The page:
Index of Case Report: Volume 1: Issue 1
Affiliations: Dr Abdurrahman Yurtaslan Oncology Training And Research Hospital, Mehmet Akif Ersoy Neighborhood, 13. Street, No:56 06200 Ankara, Turkey . Tel : +905054634794
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Simple bone cyst rarely occur in scapula and to our knowledge, these cysts have not been reported in acromion. In this report, we present a 24 year old female patient who was successfully treated by curettage and grafting using xenografting. It was seen in the postoperative follow-up that no recurrence findings were not seen in the 6-month follow-up, the patient had got full range of motion, and she was able to do all routine activities in a satisfactory way.
Level of evidence : V (case report)
Keywords : Simple bone cyst, scapula, acromion
Unilateral bone cysts (UBC’s) that are also known as simple bone cyts are benign lesions filled with fluid that involve the metaphyses of long bones.On the plain radiograph, they are well contoured lytic lesions with a cyst wall covered by a fibrous membrane containing some yellow serous fluid. Most simple bone cysts are frequently seen in childhood. It is a lesion of unknown etiology, which the most frequently seen in the age range of 5 to 15. Even if it has been reported that they may be seen in all bones, these cysts are quite common in the proximal humerus and proximal femur[4-6].
The roentgenographic differential diagnosis of a cystic lesion in the scapula of an adolescent includes fibrous dysplasia, aneurysmal bone cyst, eosinophilic granuloma, osteoblastoma or an infectious process.
There is no any standard approach for the treatment. Just follow up without treatment, injection of local corticosteroids, multiple drill holes, curetage plus grafting and many other treatment modalities have been described[3,6,7].
Herein, we report a case of simple bone cyst localized in the acromion. We could not find any other case of symptomatic single radiolucent lesion localized in acromion in the literature. Our patient was successfully treated by curetage and grafting.
A 24 year-old female patient presented to our orthopedic outpatient clinic with a pain on the lateral side of the right shoulder. The patient reported that she had occasional pain for about one year, but the pain was exacerbated recently. The patient had no any history of trauma or overusage. There was no a systemic disease. On the physical examination, there was no edema or hyperemia on the lateral side of shoulder. Her pain was associated with limitation of the right shoulder movement. There was pain with palpation on the anterior acromion. The patient was asked if data concerning the case could be submitted for publication, and he consented.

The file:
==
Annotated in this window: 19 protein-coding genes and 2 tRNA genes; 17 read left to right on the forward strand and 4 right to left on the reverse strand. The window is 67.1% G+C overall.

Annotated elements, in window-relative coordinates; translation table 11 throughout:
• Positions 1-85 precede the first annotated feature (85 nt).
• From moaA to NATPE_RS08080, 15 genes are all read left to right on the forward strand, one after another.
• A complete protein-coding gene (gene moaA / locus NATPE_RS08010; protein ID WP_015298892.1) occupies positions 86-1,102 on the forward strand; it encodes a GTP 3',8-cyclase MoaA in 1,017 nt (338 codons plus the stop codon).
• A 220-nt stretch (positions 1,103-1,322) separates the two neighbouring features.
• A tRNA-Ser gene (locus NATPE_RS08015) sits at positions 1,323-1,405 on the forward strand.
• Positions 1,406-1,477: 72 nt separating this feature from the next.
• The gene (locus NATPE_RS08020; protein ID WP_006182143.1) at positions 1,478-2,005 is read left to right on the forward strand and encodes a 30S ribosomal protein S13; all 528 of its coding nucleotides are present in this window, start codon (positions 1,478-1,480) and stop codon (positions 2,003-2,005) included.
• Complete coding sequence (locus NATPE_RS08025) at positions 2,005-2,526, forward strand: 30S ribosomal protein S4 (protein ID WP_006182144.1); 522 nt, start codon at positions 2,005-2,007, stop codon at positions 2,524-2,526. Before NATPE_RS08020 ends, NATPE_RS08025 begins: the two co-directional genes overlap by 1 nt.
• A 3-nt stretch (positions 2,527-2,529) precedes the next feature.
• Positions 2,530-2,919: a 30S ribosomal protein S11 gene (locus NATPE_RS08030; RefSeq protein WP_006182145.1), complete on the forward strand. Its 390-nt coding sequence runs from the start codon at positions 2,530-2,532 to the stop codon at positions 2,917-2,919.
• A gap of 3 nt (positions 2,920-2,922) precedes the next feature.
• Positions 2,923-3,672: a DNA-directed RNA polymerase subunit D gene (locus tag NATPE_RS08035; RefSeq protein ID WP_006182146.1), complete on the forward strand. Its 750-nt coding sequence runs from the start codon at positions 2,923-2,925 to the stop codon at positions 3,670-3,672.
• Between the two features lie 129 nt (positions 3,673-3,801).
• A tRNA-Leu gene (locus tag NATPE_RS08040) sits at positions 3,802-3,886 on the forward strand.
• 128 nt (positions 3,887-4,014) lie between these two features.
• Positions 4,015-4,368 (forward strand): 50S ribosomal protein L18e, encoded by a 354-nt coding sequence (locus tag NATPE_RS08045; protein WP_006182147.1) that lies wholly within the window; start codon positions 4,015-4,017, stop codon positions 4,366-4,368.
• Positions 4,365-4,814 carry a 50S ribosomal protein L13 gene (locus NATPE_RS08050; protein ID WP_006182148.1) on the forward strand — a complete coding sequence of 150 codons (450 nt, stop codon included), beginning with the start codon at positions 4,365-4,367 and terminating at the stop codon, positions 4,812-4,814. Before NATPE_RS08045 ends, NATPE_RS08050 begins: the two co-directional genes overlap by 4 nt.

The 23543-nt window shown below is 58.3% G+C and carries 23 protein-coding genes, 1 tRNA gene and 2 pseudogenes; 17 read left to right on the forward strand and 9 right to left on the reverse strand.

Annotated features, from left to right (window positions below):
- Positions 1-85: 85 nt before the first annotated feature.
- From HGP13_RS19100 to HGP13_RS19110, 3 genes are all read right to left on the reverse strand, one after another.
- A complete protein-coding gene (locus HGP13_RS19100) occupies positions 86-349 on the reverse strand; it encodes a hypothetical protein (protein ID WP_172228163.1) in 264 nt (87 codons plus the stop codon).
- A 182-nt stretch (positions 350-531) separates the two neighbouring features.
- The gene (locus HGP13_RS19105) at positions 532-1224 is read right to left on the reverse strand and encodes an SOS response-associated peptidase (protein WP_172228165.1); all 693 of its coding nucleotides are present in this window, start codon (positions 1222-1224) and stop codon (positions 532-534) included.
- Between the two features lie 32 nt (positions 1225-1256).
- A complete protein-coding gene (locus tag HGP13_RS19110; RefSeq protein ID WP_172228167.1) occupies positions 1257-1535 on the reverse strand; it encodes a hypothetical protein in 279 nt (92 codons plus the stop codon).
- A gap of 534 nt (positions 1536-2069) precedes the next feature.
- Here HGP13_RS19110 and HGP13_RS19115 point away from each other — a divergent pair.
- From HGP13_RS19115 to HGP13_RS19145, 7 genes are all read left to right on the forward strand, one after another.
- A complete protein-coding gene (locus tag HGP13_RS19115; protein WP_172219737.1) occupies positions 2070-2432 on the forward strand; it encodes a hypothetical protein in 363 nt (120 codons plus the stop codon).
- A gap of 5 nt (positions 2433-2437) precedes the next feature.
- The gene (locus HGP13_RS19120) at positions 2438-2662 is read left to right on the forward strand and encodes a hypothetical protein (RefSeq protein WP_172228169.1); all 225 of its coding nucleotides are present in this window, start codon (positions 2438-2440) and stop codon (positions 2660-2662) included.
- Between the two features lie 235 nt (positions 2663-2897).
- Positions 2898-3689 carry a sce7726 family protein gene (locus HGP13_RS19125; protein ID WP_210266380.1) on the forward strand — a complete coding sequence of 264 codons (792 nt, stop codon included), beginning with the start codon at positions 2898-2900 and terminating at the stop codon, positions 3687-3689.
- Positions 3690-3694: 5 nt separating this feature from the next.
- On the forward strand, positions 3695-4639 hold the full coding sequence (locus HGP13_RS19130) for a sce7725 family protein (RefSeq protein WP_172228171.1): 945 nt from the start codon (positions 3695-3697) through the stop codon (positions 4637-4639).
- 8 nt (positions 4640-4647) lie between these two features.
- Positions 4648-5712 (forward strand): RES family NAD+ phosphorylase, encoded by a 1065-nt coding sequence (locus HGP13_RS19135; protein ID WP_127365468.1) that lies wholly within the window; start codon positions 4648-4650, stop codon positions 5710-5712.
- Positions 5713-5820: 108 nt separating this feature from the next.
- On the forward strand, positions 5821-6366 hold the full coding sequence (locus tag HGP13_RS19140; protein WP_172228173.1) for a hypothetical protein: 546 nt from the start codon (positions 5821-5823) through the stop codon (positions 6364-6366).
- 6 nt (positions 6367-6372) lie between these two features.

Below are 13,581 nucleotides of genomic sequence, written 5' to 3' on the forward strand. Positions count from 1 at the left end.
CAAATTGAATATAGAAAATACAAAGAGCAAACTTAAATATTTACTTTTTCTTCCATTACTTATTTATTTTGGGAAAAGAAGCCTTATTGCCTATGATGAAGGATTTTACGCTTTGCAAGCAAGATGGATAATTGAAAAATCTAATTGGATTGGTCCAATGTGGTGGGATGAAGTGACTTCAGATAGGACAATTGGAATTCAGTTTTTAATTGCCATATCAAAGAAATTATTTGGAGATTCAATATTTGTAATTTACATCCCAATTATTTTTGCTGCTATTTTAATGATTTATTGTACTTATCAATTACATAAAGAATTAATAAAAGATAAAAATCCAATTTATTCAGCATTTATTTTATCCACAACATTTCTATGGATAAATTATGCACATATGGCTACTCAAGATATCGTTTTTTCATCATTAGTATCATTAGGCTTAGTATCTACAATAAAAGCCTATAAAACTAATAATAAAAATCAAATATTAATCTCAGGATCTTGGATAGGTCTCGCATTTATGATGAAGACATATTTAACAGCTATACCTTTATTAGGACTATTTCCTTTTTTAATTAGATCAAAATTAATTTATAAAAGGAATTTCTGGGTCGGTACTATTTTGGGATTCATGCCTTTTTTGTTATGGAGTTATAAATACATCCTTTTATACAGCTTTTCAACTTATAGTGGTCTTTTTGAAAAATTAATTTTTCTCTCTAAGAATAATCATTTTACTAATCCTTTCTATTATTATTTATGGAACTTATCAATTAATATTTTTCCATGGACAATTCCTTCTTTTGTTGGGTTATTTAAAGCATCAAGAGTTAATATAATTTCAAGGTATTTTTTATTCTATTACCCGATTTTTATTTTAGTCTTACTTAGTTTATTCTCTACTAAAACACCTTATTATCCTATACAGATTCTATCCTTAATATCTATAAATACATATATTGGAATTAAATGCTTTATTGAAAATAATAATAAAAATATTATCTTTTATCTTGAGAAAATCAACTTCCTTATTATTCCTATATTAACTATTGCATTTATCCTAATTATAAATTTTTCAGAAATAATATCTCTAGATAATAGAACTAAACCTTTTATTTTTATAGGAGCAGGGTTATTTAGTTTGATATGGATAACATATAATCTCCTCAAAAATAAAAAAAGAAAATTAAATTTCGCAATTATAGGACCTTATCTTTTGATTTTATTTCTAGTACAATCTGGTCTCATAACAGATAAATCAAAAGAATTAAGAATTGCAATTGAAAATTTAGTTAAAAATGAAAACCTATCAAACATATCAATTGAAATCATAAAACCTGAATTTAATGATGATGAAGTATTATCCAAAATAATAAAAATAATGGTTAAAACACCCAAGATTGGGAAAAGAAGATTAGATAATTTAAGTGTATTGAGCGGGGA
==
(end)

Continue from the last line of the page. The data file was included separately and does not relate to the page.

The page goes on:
The plain two plane radiograph of the right shoulder revealed a well contoured lytic lesion with minimal sclerotic margins and narrow transitione zone benign lesion, which did not lead to expansion in the acromion. Lesion suppressed T2 weighted MRI images showed a cystic lesion with was not supressed and had an equal intensity with the fluid, homogenous hypointense on T1 series, which had a slight contrast enhancement in the wall after the injection of contrast agent, and had no enhancing in the central region, and septa or leveling (Figures 1-2).
Incisional biopsy was planned. On the intraoperative evaluation; a frozen section was performed since the macroscopy of the lesion reminds benign cystic lesion just in line with the radiographs, findings similar to simple bone cyst were seen, and curettage of the cavity with high speed burring of the wall was carried out in the same session. The lesion was grafted with a 10 cc xenograft (Figure 3). Curretted material from the cyst sent for histopathological examination confirmed the identity of the simple bone cyst.